What Is Wi2Wi's (CVE:YTY) P/E Ratio After Its Share Price Rocketed?

Simply Wall St

Wi2Wi (CVE:YTY) shares have had a really impressive month, gaining 40%, after some slippage. But shareholders may not all be feeling jubilant, since the share price is still down 42% in the last year.

All else being equal, a sharp share price increase should make a stock less attractive to potential investors. In the long term, share prices tend to follow earnings per share, but in the short term prices bounce around in response to short term factors (which are not always obvious). So some would prefer to hold off buying when there is a lot of optimism towards a stock. Perhaps the simplest way to get a read on investors' expectations of a business is to look at its Price to Earnings Ratio (PE Ratio). Investors have optimistic expectations of companies with higher P/E ratios, compared to companies with lower P/E ratios.

View our latest analysis for Wi2Wi

How Does Wi2Wi's P/E Ratio Compare To Its Peers?

We can tell from its P/E ratio of 18.06 that sentiment around Wi2Wi isn't particularly high. If you look at the image below, you can see Wi2Wi has a lower P/E than the average (41.6) in the communications industry classification.

TSXV:YTY Price Estimation Relative to Market, February 17th 2020

This suggests that market participants think Wi2Wi will underperform other companies in its industry. Many investors like to buy stocks when the market is pessimistic about their prospects. If you consider the stock interesting, further research is recommended. For example, I often monitor director buying and selling.

How Growth Rates Impact P/E Ratios

When earnings fall, the 'E' decreases, over time. That means even if the current P/E is low, it will increase over time if the share price stays flat. Then, a higher P/E might scare off shareholders, pushing the share price down.

Wi2Wi's earnings made like a rocket, taking off 228% last year. Regrettably, the longer term performance is poor, with EPS down per year over 3 years.

Remember: P/E Ratios Don't Consider The Balance Sheet

It's important to note that the P/E ratio considers the market capitalization, not the enterprise value. In other words, it does not consider any debt or cash that the company may have on the balance sheet. In theory, a company can lower its future P/E ratio by using cash or debt to invest in growth.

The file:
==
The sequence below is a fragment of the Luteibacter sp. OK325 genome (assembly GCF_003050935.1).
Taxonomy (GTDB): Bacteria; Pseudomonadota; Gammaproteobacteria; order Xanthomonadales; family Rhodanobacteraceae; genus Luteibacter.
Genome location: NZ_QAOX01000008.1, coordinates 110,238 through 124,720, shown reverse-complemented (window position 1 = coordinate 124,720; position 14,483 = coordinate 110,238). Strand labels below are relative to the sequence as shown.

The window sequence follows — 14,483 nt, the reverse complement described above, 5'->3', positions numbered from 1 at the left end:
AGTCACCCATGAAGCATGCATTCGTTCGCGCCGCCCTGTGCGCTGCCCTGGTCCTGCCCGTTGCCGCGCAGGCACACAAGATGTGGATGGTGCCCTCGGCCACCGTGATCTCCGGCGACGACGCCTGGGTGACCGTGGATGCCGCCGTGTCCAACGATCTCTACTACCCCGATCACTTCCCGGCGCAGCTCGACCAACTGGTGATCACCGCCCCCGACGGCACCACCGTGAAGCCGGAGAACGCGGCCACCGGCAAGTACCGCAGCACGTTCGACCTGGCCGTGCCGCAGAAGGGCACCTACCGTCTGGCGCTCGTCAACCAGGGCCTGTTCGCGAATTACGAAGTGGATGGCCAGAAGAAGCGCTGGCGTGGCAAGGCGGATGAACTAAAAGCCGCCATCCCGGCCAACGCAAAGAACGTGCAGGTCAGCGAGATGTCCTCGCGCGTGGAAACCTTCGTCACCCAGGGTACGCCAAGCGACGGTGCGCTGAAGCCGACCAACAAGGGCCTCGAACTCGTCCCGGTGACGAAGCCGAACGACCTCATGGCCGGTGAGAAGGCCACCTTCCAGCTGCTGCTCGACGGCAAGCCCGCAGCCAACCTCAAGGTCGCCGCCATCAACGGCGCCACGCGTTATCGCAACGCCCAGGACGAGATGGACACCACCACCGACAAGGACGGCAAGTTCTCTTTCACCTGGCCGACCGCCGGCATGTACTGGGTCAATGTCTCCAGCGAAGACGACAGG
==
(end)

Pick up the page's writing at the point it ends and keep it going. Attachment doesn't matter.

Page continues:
While growth expenditure doesn't always pay off, the point is that it is a good option to have; but one that the P/E ratio ignores.

Wi2Wi's Balance Sheet

Wi2Wi has net cash of US$1.9m. This is fairly high at 23% of its market capitalization. That might mean balance sheet strength is important to the business, but should also help push the P/E a bit higher than it would otherwise be.

The Verdict On Wi2Wi's P/E Ratio

Wi2Wi has a P/E of 18.1. That's higher than the average in its market, which is 15.9. Its net cash position is the cherry on top of its superb EPS growth. So based on this analysis we'd expect Wi2Wi to have a high P/E ratio. What is very clear is that the market has become significantly more optimistic about Wi2Wi over the last month, with the P/E ratio rising from 12.9 back then to 18.1 today. If you like to buy stocks that have recently impressed the market, then this one might be a candidate; but if you prefer to invest when there is 'blood in the streets', then you may feel the opportunity has passed.

Investors should be looking to buy stocks that the market is wrong about. People often underestimate remarkable growth -- so investors can make money when fast growth is not fully appreciated. So this free visualization of the analyst consensus on future earnings could help you make the right decision about whether to buy, sell, or hold.

But note: Wi2Wi may not be the best stock to buy. So take a peek at this free list of interesting companies with strong recent earnings growth (and a P/E ratio below 20).

If you spot an error that warrants correction, please contact the editor at editorial-team@simplywallst.com. This article by Simply Wall St is general in nature. It does not constitute a recommendation to buy or sell any stock, and does not take account of your objectives, or your financial situation. Simply Wall St has no position in the stocks mentioned.

We aim to bring you long-term focused research analysis driven by fundamental data. Note that our analysis may not factor in the latest price-sensitive company announcements or qualitative material. Thank you for reading.